I attended a meeting at the Binghamton Public Library conducted by The Independent Oil & Gas Association. I expressed the need for contract plans/specs and John Holko insisted that the Gas Drillers already provide such plans to the DEC. The next day, I called Linda Collart of the DEC and conveyed what Mr. Holko had said. The only thing she knew of that would be a detailed drawing of any sort consisted of ONE SHEET! I asked her to send me a copy of one of these sheets for a recent DEC approved gas well. This sheet shows the geological strata, depths, hole & casing design, etc. But, this one sheet is a far-far-cry from what I am referring to and accustomed to seeing on a Dept. of Transportation project.
During my tenure with NYSDOT and ODOT, I was involved in preparing Preliminary Bridge Plans and specs for interstate bridges on 110 miles of I-88. I also prepared Preliminary Plans for many Oregon Highway Construction projects from projects as simple as asphalt resurfacing projects all the way up to a modernization project involving widening a two lane highway to four lanes and the creation of a new alignment to meet 70mph design speeds which would avoid impacting 100yr old oak trees, four historic homes, a high power transmission line, and wetland areas. These plans were extensive in nature, covering every known aspect of the construction and typically entailing 50 or more contract sheets with accompanying specifications of 100 or more sheets. Thus, I don’t see a Gas Drilling Project as requiring anything less since the impacts can be every bit as far reaching.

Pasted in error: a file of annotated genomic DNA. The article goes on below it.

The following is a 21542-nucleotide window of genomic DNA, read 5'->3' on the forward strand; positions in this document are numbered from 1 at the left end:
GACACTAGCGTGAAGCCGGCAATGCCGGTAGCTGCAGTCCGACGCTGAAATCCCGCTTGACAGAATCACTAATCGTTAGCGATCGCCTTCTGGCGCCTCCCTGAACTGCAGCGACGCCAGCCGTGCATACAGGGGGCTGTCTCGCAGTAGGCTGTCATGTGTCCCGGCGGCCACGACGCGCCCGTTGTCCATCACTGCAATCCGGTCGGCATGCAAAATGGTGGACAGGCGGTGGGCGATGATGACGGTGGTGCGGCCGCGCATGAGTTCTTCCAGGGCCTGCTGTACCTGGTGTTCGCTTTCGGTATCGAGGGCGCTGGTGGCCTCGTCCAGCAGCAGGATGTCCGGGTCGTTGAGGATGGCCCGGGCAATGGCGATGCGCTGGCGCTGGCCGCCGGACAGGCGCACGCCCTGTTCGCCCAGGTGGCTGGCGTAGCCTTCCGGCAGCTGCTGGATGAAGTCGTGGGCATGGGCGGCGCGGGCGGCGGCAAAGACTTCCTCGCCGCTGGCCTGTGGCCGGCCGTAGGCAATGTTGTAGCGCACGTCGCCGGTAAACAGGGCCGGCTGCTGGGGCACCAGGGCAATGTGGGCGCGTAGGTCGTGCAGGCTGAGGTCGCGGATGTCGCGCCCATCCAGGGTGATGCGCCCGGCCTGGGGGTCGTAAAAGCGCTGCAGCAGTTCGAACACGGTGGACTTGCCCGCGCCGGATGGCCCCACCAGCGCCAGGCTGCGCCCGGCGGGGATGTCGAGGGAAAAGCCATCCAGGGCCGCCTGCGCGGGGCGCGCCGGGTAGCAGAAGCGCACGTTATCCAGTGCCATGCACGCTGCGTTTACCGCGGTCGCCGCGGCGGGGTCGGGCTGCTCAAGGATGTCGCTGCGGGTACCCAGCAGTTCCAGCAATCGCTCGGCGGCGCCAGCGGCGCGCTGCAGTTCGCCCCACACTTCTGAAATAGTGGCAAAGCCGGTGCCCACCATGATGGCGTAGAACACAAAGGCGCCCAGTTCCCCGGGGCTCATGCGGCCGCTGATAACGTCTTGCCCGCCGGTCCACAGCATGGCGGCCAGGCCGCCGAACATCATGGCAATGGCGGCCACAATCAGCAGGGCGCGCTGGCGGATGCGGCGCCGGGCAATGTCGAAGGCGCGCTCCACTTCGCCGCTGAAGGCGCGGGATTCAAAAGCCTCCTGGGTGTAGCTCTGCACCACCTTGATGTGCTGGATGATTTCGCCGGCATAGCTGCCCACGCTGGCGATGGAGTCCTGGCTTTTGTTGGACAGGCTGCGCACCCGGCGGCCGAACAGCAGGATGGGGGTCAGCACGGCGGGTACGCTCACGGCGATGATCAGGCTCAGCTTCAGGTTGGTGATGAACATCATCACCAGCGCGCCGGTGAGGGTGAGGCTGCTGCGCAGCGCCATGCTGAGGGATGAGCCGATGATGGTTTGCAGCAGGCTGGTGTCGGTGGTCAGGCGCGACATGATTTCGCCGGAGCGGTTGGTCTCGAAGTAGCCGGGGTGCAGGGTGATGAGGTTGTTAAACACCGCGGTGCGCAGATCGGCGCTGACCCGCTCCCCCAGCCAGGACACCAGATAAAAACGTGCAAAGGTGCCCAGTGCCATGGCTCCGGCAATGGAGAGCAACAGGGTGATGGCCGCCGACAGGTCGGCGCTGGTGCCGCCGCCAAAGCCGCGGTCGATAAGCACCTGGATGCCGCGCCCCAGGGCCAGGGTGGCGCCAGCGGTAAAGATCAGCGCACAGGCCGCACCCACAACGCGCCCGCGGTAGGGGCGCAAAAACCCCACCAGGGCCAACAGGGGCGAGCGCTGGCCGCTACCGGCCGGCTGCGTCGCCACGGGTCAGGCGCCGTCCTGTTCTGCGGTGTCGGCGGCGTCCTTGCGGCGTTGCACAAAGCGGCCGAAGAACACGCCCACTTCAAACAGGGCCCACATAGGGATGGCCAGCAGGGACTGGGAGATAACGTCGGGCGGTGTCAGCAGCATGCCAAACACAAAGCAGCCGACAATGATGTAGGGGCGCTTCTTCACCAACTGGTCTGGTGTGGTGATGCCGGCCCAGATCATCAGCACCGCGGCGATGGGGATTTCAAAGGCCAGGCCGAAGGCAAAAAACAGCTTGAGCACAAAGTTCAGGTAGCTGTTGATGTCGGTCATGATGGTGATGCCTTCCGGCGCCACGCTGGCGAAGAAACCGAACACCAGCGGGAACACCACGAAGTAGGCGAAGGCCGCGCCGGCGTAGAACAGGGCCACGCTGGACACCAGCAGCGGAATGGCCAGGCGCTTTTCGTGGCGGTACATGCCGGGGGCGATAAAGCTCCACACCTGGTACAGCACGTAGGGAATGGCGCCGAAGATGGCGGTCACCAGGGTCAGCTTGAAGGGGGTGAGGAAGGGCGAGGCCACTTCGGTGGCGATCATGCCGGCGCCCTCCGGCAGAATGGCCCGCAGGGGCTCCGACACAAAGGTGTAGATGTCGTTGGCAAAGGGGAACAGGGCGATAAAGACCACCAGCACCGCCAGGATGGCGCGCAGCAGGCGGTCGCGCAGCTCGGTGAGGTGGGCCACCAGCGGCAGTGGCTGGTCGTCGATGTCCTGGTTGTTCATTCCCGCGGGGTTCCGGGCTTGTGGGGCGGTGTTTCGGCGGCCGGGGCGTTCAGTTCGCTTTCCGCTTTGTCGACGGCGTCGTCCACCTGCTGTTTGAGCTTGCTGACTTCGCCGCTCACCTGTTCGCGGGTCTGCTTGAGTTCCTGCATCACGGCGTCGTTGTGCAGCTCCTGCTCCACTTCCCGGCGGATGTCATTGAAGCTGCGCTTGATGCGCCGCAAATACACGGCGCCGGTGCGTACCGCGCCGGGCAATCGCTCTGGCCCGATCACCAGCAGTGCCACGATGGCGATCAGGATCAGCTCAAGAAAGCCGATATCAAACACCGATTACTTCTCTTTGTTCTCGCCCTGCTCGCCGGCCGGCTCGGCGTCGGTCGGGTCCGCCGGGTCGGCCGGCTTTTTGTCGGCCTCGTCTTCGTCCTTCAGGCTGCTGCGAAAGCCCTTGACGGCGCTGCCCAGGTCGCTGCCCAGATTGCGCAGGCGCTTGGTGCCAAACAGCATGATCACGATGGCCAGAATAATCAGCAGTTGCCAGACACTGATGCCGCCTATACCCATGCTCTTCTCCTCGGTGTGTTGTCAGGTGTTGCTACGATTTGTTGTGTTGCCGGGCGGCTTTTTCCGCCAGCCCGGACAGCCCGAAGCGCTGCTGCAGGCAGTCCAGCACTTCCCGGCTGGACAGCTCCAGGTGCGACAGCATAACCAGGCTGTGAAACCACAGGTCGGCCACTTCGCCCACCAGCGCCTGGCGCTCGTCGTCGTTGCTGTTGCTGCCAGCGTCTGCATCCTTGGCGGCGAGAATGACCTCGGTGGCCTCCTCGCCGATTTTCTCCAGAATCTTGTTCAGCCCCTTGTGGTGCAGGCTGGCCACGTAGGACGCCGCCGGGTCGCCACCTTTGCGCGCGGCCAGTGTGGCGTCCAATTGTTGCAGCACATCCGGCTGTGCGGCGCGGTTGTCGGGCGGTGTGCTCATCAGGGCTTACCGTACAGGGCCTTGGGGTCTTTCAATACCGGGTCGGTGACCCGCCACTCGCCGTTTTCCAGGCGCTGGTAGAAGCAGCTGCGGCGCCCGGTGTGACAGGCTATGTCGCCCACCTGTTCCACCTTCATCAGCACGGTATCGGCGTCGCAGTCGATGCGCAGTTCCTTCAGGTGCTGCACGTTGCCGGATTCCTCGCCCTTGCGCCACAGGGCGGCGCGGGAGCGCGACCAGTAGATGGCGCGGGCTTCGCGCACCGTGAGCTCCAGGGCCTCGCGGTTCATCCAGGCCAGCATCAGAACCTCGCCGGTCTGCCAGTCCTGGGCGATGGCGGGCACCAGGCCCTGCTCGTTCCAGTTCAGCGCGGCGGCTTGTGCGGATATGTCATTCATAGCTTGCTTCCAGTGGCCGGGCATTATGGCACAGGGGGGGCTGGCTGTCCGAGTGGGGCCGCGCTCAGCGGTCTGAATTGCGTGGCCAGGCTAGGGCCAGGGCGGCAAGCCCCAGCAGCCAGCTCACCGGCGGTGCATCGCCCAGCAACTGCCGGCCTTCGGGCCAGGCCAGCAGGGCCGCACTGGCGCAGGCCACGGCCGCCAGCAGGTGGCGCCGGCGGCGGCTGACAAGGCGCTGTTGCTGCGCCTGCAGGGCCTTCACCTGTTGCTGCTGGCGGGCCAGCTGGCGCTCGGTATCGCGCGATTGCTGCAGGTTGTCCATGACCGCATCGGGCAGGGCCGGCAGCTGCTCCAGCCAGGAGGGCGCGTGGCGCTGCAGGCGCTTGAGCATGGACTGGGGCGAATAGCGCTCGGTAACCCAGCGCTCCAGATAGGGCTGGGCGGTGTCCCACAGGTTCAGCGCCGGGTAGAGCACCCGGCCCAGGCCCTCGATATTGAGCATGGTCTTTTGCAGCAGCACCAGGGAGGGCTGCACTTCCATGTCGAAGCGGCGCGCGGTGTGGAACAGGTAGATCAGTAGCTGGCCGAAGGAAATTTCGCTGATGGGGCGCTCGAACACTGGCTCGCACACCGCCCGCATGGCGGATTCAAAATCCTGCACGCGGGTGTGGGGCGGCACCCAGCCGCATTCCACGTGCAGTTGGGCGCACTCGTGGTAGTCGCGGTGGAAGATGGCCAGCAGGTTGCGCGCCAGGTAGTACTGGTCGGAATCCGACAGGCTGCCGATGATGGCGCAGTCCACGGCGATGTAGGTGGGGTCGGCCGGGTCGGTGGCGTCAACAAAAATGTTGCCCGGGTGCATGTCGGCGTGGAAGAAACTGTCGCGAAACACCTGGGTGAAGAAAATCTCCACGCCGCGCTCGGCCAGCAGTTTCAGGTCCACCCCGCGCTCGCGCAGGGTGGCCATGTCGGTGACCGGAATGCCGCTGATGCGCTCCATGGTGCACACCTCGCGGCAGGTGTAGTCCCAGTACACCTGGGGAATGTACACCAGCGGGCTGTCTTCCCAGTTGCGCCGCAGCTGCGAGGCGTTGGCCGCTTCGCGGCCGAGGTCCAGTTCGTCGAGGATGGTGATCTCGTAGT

To further drive this point home I will explain a project that I have first hand knowledge of that was in the hands of our very own New York State DEC for review. These were Contract Plans (24” x 36” size) drawn up by Keystone Engineers for a large pond my neighbor, located on the hill directly above me, was proposing to build. I became very concerned with the location of this proposed pond and the fact that no one was going to be on site as an inspector to ensure adherence to the specifications. Thus, I was successful in having DEC deny the permit for this pond. But the main reason I bring this up is to illustrate that the division of DEC requires rather extensive PLANS and SPECS for a pond when it reaches a certain size and volume. And I might add that a pond does not pose any risk to underground water tables nor does it contain any toxic chemicals to pollute water supplies!! Thus, why isn’t this requirement for plans and specs carried over to the Gas Drilling Operations?? The Plans and Specs would succeed in one huge accomplishment, that being — there would be no mystery and no doubt about what the Gas Companies might be up to; their procedures would have to be clearly explained with accompanying detailed drawings and construction notes showing every aspect of their operation. It would be very refreshing and assuring for landowners and DEC personnel to know exactly what the Gas Drilling Plan is.